Wednesday, 8 February 2012

Active Directory : Understanding FSMO Roles.

Flexible Single Master Operations (FSMO) is a feature of Microsoft’s Active Directory (AD).
FSMOs are specialized domain controller (DC) tasks, used where standard data transfer and update methods are inadequate. AD normally relies on multiple peer DCs, each with a copy of the AD database, being synchronized by multi-master replication. The tasks which are not suited to multi-master replication, and are viable only with a single-master database, are the FSMOs.
The FSMO roles are also called Single Master Operations or Operations Master, FSMO is sometimes pronounced as “fizmo”.
What is the need of FSMO roles?
Active directory is multi master replication model. Meaning clients can register their records to any available Active directory domain controller and have access to resources within active directory NTDS.DIT database.
The purpose of having FSMO roles is being cause by Multi master replication model. In this model there has to be a way of preventing the conflict being happened, such as firing up adsiedit.msc and adding to the same object from different locations, which one would win? The NTDS.DIT DataBase would get confuse, Therefore we needed to have schema master so that regardless where you make the changes within the Domain changes gets okay from Schema Master first than, schema master replicates these changes to all other Domain controllers. This is the primary purpose why Microsoft comes up with FSMO roles (Operations Masters)
Knowing these FSMO roles and understanding them is Curtail for any Windows server administrator who is dealing with Active Directory and Exchange server.
The Five FSMO Roles
There are just five operations where the usual multiple master model breaks down, and the Active Directory task must only be carried out on one Domain Controller. FSMO roles:
1. PDC Emulator
Most famous for backwards compatibility with NT 4.0 BDC’s. However, there are two other FSMO roles which operate even in Windows 2003 Native Domains, synchronizing the W32Time service and creating group policies. I admit that it is confusing that these two jobs have little to do with PDCs and BDCs.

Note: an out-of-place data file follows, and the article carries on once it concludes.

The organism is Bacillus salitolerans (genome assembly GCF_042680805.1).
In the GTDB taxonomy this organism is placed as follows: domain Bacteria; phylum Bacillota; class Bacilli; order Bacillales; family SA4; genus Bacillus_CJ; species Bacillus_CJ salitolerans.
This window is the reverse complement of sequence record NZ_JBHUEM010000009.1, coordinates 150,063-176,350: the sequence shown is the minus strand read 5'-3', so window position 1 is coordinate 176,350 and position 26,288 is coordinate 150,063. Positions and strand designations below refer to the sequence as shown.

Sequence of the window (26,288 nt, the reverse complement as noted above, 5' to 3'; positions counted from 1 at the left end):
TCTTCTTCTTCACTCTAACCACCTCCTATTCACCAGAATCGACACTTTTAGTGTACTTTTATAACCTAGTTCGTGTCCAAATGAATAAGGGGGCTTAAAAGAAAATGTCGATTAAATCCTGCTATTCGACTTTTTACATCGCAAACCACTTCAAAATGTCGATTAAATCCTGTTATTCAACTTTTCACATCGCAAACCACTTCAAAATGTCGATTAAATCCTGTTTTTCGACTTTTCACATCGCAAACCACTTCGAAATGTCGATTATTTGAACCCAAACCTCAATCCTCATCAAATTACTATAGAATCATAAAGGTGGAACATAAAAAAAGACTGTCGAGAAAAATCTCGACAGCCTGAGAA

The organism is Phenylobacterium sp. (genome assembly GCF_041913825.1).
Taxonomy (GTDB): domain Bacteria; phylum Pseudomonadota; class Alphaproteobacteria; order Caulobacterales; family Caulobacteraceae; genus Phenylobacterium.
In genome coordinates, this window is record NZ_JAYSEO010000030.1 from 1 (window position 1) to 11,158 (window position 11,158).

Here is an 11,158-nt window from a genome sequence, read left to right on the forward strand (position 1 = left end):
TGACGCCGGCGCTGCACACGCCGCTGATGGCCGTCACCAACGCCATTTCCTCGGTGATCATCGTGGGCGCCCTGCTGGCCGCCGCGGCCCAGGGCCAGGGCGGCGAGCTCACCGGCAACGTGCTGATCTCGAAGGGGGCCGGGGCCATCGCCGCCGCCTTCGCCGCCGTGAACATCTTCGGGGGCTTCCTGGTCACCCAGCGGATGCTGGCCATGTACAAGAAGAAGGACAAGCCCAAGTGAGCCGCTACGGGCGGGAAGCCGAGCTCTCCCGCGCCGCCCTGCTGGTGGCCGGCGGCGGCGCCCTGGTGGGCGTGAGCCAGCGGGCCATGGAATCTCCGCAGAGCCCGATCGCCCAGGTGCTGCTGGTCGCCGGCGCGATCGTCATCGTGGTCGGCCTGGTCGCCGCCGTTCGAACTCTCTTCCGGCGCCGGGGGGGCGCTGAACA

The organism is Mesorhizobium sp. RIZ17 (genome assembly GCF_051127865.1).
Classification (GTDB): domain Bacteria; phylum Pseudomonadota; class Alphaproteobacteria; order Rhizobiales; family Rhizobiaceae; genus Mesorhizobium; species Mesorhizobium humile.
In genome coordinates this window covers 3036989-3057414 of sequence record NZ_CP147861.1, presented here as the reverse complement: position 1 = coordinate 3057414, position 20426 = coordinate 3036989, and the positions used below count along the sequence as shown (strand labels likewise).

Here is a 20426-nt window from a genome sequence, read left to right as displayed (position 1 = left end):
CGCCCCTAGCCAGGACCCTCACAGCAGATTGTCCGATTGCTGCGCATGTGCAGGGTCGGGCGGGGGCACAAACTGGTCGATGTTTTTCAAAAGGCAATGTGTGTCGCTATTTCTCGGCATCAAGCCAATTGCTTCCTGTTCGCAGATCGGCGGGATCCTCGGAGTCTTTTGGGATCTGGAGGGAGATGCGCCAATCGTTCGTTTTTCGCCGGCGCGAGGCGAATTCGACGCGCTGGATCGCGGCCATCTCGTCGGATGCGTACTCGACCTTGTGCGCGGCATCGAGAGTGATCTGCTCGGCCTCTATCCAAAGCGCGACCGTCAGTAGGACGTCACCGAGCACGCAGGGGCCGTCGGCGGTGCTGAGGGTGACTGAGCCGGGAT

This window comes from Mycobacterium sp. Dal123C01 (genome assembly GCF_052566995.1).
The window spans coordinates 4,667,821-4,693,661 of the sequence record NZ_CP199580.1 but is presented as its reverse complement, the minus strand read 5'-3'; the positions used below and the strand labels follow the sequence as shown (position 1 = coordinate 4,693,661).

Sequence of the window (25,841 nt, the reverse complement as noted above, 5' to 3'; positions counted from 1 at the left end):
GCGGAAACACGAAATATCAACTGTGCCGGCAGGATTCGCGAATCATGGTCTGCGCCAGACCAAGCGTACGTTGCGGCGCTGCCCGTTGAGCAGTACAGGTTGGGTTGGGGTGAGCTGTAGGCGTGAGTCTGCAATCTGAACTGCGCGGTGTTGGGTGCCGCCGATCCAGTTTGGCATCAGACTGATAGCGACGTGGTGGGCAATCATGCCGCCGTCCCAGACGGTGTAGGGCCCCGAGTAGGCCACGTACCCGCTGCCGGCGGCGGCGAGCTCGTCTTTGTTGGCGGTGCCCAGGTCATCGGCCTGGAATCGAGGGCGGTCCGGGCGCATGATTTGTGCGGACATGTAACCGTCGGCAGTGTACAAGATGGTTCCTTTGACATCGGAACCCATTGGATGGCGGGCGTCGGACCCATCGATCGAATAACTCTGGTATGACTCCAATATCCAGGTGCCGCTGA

2. RID Master
Each object must have a globally unique number (GUID). The RID master makes sure each domain controller issues unique numbers when you create objects such as users or computers. For example DC one is given RIDs 1-4999 and DC two is given RIDs 5000 – 9999.
3. Infrastructure Master
Responsible for checking objects in other other domains. Universal group membership is the most important example. To me, it seems as though the operating system is paranoid that, a) You are a member of a Universal Group in another domain and b) that group has been assigned Deny permissions. So if the Infrastructure master could not check your Universal Groups there could be a security breach.
4. Domain Naming Master
Ensures that each child domain has a unique name. How often do child domains get added to the forest? Not very often I suggest, so the fact that this is a FSMO does not impact on normal domain activity. My point is it’s worth the price to confine joining and leaving the domain operations to one machine, and save the tiny risk of getting duplicate names or orphaned domains.
5. Schema Master
Operations that involve expanding user properties e.g. Exchange 2003 / forestprep which adds mailbox properties to users. Rather like the Domain naming master, changing the schema is a rare event. However if you have a team of Schema Administrators all experimenting with object properties, you would not want there to be a mistake which crippled your forest. So its a case of Microsoft know best, the Schema Master should be a Single Master Operation and thus a FSMO role.
Note: There is a also an important Global Catalog Role, however it’s not a FSMO role as you can have more than one Global Catalog.
FSMO Role Deployment
Three of the FSMO roles (1. 2. and 3.) are held in each domain, whilst two (4. 5.) are unique to the entire forest. Thus, if you have three domains there will be 3 PDC emulators, 3 RID master and 3 Infrastructure Master, but only 1 Schema Master and Domain naming master.
Which DC is holding FSMO role?
By default, the first domain controller of the domain will be holding all the five operations master roles of the forest. But we can transfer the roles for the load balancing and for the better distribution of Active Directory replication.
We can transfer the Operations Master roles using Graphical interface or Command line interface, which I will discuss in another article.
Here I will tell you how we can identify which AD Domain controller.
RID, PDC, Infrastructure (1. 2. and 3.)
You can discover which server holds the Operation Master by opening Active Directory Users and Computers, Right click your Domain and select Properties, Operations Masters.
Domain Naming Master (4.)
To see the Domain Naming Master (4.), navigate to the little used, Active Directory Domains and Trusts, Right click your Domain and select Properties, Operations Masters.
Schema Master (5.)
The Schema Master (5.) is the most difficult FSMO to find. The reason is the Schema snap-in is hidden by default. Perhaps is this is Microsoft saying – don’t mess with the object definitions. However, you can reveal the Schema and its FSMO settings thus:
1) Register the Schema Snap with this command, RUN regsvr32 schmmgmt.dll
2) Run MMC, File menu, Add\Remove Snap-in, click the Add button and select,
Active Directory Schema
3) Select Active Directory Schema, Right Click, Operations Master.


Unknown said...

Thanks for the amazing article. My two cents about FSMO Roles and steps to transfer FSMO Roles.

Post a Comment